I actually can’t remember exactly how I ended up with Iris and the Tiger on my to-read bookshelf. I’m not sure, in fact, that I know anyone else who’s read it. And that’s a pity, because it’s a delightful book: a marvelous little surreal fantasy that I enjoyed very much and highly recommend.
Iris Chen-Taylor has been sent by her parents from her home in Australia to her great-aunt’s house in Spain. Sadly, their motives are not pure: they are hoping to convince her aunt to leave Iris her house once and for all. So Iris is supposed to be agreeable and charm Aunt Urusla. But when she arrives at Bosque de Nubes, all her expectations are turned upside down and things take several dramatic turns.
Despite her parents’ machinations, Iris is a sympathetic character, who quickly becomes attached to the house, her aunt, and her new friend Jordi. She’s certainly conflicted, but Hall does a nice job of making her struggle believable while also reassuring young readers that things will probably turn out okay.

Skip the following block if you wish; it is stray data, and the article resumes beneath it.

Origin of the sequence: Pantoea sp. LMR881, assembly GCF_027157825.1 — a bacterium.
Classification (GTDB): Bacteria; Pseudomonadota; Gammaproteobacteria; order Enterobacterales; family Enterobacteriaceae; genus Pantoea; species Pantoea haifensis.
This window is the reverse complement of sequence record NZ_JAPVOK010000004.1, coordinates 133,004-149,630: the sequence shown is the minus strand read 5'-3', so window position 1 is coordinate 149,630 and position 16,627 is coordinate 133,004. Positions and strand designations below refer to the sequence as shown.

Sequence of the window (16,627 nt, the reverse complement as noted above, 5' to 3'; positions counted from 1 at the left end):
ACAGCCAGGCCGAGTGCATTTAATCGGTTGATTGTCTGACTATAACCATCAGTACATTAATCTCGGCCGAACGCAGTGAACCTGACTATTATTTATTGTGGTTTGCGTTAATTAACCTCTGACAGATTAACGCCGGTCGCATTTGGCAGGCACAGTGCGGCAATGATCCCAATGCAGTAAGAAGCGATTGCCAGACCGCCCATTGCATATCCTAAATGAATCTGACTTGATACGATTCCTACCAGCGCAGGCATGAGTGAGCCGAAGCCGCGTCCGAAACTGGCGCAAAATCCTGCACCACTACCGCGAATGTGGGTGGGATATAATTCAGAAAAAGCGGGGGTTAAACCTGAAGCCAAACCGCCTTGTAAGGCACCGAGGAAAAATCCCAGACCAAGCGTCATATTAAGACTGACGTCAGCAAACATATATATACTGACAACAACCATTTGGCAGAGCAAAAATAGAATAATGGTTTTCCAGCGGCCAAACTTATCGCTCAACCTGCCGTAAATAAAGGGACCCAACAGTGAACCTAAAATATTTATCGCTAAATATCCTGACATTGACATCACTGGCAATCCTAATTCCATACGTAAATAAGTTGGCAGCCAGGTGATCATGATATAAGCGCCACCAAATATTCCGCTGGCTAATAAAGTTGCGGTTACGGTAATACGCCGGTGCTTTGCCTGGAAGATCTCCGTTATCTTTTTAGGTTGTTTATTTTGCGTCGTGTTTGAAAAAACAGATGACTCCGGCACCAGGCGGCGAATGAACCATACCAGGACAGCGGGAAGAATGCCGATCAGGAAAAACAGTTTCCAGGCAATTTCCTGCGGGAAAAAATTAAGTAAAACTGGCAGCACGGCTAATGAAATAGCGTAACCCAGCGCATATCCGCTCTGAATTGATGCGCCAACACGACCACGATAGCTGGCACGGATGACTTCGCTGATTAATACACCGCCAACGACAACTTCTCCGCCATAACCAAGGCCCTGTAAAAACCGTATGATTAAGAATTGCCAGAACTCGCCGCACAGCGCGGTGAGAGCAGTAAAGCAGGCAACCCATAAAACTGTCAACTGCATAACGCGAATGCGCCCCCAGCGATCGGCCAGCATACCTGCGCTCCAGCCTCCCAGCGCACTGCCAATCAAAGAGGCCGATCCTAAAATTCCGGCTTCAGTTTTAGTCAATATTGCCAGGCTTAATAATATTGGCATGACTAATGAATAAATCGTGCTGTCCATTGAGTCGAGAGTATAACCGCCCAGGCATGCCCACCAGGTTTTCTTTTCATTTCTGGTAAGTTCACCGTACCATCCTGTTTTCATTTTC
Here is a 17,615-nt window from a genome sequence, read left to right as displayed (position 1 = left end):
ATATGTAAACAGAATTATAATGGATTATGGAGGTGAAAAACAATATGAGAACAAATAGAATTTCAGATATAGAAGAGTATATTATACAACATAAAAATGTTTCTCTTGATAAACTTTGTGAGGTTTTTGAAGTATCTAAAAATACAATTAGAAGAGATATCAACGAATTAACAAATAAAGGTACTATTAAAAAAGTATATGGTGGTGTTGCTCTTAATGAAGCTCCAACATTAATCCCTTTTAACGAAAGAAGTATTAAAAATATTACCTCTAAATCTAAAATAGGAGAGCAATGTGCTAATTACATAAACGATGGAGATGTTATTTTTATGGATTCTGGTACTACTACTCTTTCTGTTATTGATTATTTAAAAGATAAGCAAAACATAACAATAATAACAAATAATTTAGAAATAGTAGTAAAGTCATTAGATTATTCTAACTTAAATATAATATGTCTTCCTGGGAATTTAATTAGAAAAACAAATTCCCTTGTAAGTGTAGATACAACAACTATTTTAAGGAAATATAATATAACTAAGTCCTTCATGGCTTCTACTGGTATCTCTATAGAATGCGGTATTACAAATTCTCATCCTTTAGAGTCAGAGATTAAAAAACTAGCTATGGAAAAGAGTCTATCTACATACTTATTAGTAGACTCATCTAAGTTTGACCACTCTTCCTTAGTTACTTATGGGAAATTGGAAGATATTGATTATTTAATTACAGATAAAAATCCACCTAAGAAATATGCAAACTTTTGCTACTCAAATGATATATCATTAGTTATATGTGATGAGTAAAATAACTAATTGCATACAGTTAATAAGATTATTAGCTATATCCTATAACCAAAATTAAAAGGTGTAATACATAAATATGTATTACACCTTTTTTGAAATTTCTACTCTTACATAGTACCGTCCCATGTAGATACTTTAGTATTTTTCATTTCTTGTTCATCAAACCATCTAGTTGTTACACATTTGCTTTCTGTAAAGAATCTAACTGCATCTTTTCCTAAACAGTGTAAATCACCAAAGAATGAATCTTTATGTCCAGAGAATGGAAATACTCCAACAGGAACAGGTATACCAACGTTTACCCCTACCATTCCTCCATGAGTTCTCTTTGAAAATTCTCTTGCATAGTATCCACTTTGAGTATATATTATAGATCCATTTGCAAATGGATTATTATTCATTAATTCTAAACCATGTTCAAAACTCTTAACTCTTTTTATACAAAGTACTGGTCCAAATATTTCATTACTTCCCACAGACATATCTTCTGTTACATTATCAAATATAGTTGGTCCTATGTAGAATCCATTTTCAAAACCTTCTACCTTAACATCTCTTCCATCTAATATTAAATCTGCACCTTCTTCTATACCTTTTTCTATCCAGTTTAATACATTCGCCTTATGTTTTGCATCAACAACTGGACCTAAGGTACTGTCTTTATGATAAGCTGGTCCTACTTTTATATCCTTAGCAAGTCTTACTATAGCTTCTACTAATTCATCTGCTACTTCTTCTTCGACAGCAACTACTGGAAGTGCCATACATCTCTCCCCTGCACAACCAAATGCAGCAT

I also absolutely loved the descriptions of the house and its environs–Hall really has a gift for showing the magical and conveying Iris’s wonder and the enchanting and terrifying aspects of Basque de Nubes. Although I saw a comp to Elizabeth Goudge’s Little White Horse–and that does make sense–I also thought of Lucy Boston’s Green Knowe series, which I think is slightly closer in the real sense of danger pervading the book.
Finally, I’ll mention that Iris’s dad is from Hong Kong and that Iris deals with some casual racism in very realistic ways (I believe Hall is herself Asian-Australian). It’s nice to see a book with both a wonderful sense of magic and adventure, and a more diverse cast. All in all, this is just a lovely middle grade fantasy/mystery. And now I want to check out Hall’s backlist, as she’s apparently written a couple of YA in Australia!
Book source: public library
Book information: 2016; middle grade fantasy